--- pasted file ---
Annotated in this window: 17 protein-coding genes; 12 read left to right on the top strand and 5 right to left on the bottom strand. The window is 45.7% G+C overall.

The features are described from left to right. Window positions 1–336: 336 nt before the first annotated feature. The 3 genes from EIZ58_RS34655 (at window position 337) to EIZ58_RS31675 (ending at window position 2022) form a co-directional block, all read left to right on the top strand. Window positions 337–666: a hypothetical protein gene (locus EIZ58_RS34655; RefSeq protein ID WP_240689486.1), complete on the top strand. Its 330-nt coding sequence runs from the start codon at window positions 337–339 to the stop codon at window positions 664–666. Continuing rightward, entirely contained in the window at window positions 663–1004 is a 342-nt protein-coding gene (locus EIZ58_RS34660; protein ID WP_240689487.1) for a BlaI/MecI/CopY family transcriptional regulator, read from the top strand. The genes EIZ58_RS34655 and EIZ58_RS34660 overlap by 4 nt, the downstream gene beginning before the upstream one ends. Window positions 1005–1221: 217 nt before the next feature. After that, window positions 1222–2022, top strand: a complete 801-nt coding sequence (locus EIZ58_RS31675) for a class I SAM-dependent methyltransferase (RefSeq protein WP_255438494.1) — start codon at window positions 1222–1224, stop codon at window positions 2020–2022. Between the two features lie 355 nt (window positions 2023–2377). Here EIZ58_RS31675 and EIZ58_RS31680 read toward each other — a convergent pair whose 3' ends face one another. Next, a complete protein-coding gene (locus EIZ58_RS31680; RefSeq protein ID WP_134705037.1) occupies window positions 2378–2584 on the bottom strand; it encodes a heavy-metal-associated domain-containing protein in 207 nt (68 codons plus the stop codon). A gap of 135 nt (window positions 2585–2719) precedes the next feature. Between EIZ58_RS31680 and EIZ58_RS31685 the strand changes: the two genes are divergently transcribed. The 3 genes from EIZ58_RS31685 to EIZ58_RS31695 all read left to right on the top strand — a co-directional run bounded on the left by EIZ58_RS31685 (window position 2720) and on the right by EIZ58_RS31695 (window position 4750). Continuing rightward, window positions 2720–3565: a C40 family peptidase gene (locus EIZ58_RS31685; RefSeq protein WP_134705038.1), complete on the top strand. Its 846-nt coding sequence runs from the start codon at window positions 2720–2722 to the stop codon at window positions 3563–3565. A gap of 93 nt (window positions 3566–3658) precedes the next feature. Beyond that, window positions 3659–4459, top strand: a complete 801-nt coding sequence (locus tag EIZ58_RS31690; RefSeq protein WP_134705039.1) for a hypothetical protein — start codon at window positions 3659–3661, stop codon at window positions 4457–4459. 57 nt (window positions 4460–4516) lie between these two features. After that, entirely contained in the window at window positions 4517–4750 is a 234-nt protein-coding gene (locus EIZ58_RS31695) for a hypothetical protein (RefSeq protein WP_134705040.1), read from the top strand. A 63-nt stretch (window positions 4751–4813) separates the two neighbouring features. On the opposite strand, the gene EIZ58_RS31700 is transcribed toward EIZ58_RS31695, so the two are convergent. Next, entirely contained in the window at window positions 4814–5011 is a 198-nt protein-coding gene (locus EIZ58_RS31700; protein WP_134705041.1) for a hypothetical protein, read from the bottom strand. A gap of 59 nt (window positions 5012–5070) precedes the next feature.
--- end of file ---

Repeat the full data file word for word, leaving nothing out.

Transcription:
Annotated in this window: 17 protein-coding genes; 12 read left to right on the top strand and 5 right to left on the bottom strand. The window is 45.7% G+C overall.

The features are described from left to right. Window positions 1–336: 336 nt before the first annotated feature. The 3 genes from EIZ58_RS34655 (at window position 337) to EIZ58_RS31675 (ending at window position 2022) form a co-directional block, all read left to right on the top strand. Window positions 337–666: a hypothetical protein gene (locus EIZ58_RS34655; RefSeq protein ID WP_240689486.1), complete on the top strand. Its 330-nt coding sequence runs from the start codon at window positions 337–339 to the stop codon at window positions 664–666. Continuing rightward, entirely contained in the window at window positions 663–1004 is a 342-nt protein-coding gene (locus EIZ58_RS34660; protein ID WP_240689487.1) for a BlaI/MecI/CopY family transcriptional regulator, read from the top strand. The genes EIZ58_RS34655 and EIZ58_RS34660 overlap by 4 nt, the downstream gene beginning before the upstream one ends. Window positions 1005–1221: 217 nt before the next feature. After that, window positions 1222–2022, top strand: a complete 801-nt coding sequence (locus EIZ58_RS31675) for a class I SAM-dependent methyltransferase (RefSeq protein WP_255438494.1) — start codon at window positions 1222–1224, stop codon at window positions 2020–2022. Between the two features lie 355 nt (window positions 2023–2377). Here EIZ58_RS31675 and EIZ58_RS31680 read toward each other — a convergent pair whose 3' ends face one another. Next, a complete protein-coding gene (locus EIZ58_RS31680; RefSeq protein ID WP_134705037.1) occupies window positions 2378–2584 on the bottom strand; it encodes a heavy-metal-associated domain-containing protein in 207 nt (68 codons plus the stop codon). A gap of 135 nt (window positions 2585–2719) precedes the next feature. Between EIZ58_RS31680 and EIZ58_RS31685 the strand changes: the two genes are divergently transcribed. The 3 genes from EIZ58_RS31685 to EIZ58_RS31695 all read left to right on the top strand — a co-directional run bounded on the left by EIZ58_RS31685 (window position 2720) and on the right by EIZ58_RS31695 (window position 4750). Continuing rightward, window positions 2720–3565: a C40 family peptidase gene (locus EIZ58_RS31685; RefSeq protein WP_134705038.1), complete on the top strand. Its 846-nt coding sequence runs from the start codon at window positions 2720–2722 to the stop codon at window positions 3563–3565. A gap of 93 nt (window positions 3566–3658) precedes the next feature. Beyond that, window positions 3659–4459, top strand: a complete 801-nt coding sequence (locus tag EIZ58_RS31690; RefSeq protein WP_134705039.1) for a hypothetical protein — start codon at window positions 3659–3661, stop codon at window positions 4457–4459. 57 nt (window positions 4460–4516) lie between these two features. After that, entirely contained in the window at window positions 4517–4750 is a 234-nt protein-coding gene (locus EIZ58_RS31695) for a hypothetical protein (RefSeq protein WP_134705040.1), read from the top strand. A 63-nt stretch (window positions 4751–4813) separates the two neighbouring features. On the opposite strand, the gene EIZ58_RS31700 is transcribed toward EIZ58_RS31695, so the two are convergent. Next, entirely contained in the window at window positions 4814–5011 is a 198-nt protein-coding gene (locus EIZ58_RS31700; protein WP_134705041.1) for a hypothetical protein, read from the bottom strand. A gap of 59 nt (window positions 5012–5070) precedes the next feature.